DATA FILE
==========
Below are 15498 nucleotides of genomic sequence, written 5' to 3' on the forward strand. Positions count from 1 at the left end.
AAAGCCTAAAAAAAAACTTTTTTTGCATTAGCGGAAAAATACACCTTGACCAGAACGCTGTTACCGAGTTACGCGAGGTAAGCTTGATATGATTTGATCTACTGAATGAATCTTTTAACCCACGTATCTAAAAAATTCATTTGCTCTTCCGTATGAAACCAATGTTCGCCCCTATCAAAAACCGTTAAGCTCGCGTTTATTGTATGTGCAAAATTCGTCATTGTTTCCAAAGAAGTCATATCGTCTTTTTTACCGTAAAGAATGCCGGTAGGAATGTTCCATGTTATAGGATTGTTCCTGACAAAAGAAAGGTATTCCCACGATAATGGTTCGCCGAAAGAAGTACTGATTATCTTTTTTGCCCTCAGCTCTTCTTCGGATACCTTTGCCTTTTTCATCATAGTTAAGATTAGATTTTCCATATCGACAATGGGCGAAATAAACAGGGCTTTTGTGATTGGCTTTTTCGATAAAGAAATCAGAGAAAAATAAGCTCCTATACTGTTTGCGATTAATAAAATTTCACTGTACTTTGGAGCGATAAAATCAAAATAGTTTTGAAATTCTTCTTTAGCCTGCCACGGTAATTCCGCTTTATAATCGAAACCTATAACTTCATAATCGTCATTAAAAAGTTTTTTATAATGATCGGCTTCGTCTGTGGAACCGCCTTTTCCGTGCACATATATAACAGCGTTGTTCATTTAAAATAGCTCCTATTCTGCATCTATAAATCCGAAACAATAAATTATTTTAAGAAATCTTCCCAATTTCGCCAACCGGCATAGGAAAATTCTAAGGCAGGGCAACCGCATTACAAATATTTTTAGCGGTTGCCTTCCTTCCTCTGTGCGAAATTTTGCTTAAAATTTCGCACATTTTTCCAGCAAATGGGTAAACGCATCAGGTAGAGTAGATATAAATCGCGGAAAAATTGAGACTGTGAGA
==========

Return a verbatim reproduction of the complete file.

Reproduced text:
Below are 15498 nucleotides of genomic sequence, written 5' to 3' on the forward strand. Positions count from 1 at the left end.
AAAGCCTAAAAAAAAACTTTTTTTGCATTAGCGGAAAAATACACCTTGACCAGAACGCTGTTACCGAGTTACGCGAGGTAAGCTTGATATGATTTGATCTACTGAATGAATCTTTTAACCCACGTATCTAAAAAATTCATTTGCTCTTCCGTATGAAACCAATGTTCGCCCCTATCAAAAACCGTTAAGCTCGCGTTTATTGTATGTGCAAAATTCGTCATTGTTTCCAAAGAAGTCATATCGTCTTTTTTACCGTAAAGAATGCCGGTAGGAATGTTCCATGTTATAGGATTGTTCCTGACAAAAGAAAGGTATTCCCACGATAATGGTTCGCCGAAAGAAGTACTGATTATCTTTTTTGCCCTCAGCTCTTCTTCGGATACCTTTGCCTTTTTCATCATAGTTAAGATTAGATTTTCCATATCGACAATGGGCGAAATAAACAGGGCTTTTGTGATTGGCTTTTTCGATAAAGAAATCAGAGAAAAATAAGCTCCTATACTGTTTGCGATTAATAAAATTTCACTGTACTTTGGAGCGATAAAATCAAAATAGTTTTGAAATTCTTCTTTAGCCTGCCACGGTAATTCCGCTTTATAATCGAAACCTATAACTTCATAATCGTCATTAAAAAGTTTTTTATAATGATCGGCTTCGTCTGTGGAACCGCCTTTTCCGTGCACATATATAACAGCGTTGTTCATTTAAAATAGCTCCTATTCTGCATCTATAAATCCGAAACAATAAATTATTTTAAGAAATCTTCCCAATTTCGCCAACCGGCATAGGAAAATTCTAAGGCAGGGCAACCGCATTACAAATATTTTTAGCGGTTGCCTTCCTTCCTCTGTGCGAAATTTTGCTTAAAATTTCGCACATTTTTCCAGCAAATGGGTAAACGCATCAGGTAGAGTAGATATAAATCGCGGAAAAATTGAGACTGTGAGA